I was having a hard time with the Laravel auth package. If you use the out-of-the-box Laravel Auth, if you try to access a page you don't have access to the Auth will redirect you to the login page and then after a successful login redirect you back to the page you were trying to access.

This works fine. But if I go to a page and then click on login it would redirect me back to a page specified in the Auth controller instead of to the page I was on before I clicked login. I searched for a while and found some info, but not much addressing this specific issue. 

I finally found this thread on Laracasts which gives a simple and easy solution to the problem. 

The solution is to override the login form method in the LoginController.php in the app directory. I added this function:

public function showLoginForm(){
     if(!session()->has('url.intended')){
          session()->put('url.intended', url()->previous());
     }
     return view('auth.login');
}

This pushes the previous page onto the session as url.intended, which is the same thing the middleware does. But this does it in all cases, not just when the middleware catches an auth error. After login the Auth controllers now send you back to url.intended instead of to the default page specified in $redirectTo.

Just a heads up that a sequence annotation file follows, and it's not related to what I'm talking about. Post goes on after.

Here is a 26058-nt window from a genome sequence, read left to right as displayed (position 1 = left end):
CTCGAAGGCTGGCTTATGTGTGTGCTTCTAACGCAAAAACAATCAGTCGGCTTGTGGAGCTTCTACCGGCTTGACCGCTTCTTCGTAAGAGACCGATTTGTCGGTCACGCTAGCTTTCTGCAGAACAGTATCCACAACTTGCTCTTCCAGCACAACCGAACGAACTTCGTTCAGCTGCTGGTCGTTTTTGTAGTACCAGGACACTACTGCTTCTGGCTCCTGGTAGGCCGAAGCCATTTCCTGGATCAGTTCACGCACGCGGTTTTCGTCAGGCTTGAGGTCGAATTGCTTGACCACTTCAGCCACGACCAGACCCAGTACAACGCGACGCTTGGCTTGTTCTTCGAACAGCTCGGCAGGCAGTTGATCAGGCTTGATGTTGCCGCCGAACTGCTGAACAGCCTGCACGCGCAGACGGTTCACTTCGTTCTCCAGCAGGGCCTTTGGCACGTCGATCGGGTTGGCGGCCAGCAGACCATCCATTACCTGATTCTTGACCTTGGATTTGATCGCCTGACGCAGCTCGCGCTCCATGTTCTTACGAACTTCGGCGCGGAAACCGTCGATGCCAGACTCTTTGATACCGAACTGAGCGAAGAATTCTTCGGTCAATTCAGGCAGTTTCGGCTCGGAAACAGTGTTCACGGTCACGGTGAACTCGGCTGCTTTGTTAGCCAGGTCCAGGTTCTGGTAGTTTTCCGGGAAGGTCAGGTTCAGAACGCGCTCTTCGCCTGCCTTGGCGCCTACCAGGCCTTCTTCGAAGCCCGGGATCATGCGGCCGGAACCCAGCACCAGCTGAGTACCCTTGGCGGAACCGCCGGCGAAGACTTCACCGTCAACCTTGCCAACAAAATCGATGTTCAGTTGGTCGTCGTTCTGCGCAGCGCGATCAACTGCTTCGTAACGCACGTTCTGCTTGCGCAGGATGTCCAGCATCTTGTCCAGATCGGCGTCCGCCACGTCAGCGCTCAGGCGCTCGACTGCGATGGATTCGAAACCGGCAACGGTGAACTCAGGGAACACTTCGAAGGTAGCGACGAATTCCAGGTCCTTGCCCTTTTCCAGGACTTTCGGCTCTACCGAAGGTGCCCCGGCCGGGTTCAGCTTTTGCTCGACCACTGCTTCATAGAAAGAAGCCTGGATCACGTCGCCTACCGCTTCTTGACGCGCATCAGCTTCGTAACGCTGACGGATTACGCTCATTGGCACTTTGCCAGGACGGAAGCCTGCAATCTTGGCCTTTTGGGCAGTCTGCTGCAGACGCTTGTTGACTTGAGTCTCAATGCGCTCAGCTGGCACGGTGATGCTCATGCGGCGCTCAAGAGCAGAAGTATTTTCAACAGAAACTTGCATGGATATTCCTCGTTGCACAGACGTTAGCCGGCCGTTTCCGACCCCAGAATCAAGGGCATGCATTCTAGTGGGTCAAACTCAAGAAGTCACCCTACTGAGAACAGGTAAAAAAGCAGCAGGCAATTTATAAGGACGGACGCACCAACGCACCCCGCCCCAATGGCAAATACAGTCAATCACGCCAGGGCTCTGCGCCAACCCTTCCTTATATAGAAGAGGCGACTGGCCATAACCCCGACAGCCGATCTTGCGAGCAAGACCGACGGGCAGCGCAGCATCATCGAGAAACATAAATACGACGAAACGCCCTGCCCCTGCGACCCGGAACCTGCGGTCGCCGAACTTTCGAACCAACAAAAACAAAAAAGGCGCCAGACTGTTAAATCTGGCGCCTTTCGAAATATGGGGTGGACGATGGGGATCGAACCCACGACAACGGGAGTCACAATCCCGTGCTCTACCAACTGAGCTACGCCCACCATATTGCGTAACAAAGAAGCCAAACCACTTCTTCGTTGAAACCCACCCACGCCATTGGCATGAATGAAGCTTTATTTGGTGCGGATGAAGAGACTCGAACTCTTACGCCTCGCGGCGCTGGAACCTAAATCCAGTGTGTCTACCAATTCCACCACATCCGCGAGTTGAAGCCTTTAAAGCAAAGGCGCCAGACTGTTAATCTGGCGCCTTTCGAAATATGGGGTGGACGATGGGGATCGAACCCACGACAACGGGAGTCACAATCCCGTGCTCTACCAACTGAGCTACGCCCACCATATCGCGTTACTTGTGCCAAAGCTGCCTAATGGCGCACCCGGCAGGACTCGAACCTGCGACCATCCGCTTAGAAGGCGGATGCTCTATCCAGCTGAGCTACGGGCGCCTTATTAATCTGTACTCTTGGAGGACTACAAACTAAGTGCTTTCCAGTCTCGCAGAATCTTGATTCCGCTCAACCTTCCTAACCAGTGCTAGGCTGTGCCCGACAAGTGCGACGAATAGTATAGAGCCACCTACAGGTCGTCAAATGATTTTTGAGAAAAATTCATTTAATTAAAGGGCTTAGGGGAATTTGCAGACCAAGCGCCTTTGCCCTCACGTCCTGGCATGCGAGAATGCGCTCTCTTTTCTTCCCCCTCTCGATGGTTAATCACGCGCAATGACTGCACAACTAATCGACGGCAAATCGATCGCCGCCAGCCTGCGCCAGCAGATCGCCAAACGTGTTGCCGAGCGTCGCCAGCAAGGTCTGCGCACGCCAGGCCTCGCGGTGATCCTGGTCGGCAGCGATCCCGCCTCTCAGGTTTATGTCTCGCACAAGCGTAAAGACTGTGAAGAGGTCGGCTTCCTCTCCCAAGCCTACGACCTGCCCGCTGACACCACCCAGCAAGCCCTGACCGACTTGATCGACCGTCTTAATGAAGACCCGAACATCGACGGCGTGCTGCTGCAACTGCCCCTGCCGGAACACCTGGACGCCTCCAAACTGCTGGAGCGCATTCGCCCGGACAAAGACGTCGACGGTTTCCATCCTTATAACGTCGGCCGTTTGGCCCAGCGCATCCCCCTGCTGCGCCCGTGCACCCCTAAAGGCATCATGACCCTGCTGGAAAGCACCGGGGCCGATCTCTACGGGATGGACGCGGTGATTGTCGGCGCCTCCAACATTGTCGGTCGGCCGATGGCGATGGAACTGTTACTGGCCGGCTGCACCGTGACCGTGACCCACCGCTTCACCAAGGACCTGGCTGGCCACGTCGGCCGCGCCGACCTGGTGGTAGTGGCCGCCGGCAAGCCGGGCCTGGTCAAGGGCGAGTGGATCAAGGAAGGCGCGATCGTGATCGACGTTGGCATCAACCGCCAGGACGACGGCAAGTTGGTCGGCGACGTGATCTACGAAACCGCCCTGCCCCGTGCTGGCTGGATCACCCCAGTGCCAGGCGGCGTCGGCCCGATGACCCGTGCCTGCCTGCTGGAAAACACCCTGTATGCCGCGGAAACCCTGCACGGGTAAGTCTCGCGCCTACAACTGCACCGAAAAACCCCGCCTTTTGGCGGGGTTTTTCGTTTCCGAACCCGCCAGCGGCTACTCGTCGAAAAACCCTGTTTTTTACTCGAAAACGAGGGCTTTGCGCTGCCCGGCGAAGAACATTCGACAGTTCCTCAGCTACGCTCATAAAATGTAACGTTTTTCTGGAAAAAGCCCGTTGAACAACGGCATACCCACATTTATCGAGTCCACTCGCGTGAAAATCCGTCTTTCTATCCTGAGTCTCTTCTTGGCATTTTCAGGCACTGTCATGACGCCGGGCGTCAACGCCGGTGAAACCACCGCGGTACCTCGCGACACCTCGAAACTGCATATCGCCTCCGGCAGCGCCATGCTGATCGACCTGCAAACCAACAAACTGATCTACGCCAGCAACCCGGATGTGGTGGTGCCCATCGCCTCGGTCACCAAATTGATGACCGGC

Libellés: coding, laravel
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The Archive List on the Right Here

mercredi 19 octobre 2016

It was a bit tricky for me to get the archive list on the right here working properly. It was easy to do in normal PHP, but I wanted to stay within a strict MVC model where all the processing is done in the controller and the view just displays the data. I was having a hard time figuring out how to properly group the items without setting variables in the view.

I ended up building an array with three nested levels in the controller. The array is as follows:

  • $year => [
    • $month =>[
      • 'title' => $title
      • 'slug' => $slug ]
    • ]

I start with my array with the $year as key and an empty array as the value. Then for each month I push on an array with $month as key and an empty array as the value. Then for each post I push on an array with two values - the post $title and $slug. This array is passed into the view.

To display it I just do three nested foreach loops:

  • foreach($array as $year => $months)
    • // output $year and the corresponding HTML for the collapse panels
    • foreach($months as $month => $posts)
      • // output $month and the HTML for the collapse panels
      • foreach($posts as $post)
        • // output $post['slug] and $post['title']

Simple, clean and easy! Much simpler than the other ways to do this I found online. 

Libellés: coding
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First Post

jeudi 16 juin 2016

I don't really have much to say, and I may not ever post here again. I'm just doing this to teach myself Laravel. But I can't just leave this page blank with nothing here, so I figured I should write something. 

Honestly, I don't much care for blogs. I don't really think my opinions are so great that everyone needs to read them and I certainly don't want to read everyone else's opinions about everything. I used to keep a blog on blogger where I would post random things I found, but I haven't updated it since 2009. 

But writing a little blog module seemed like a good way to learn so I made this. And it would be really silly if it was just a blank page with nothing here. 

Libellés: test
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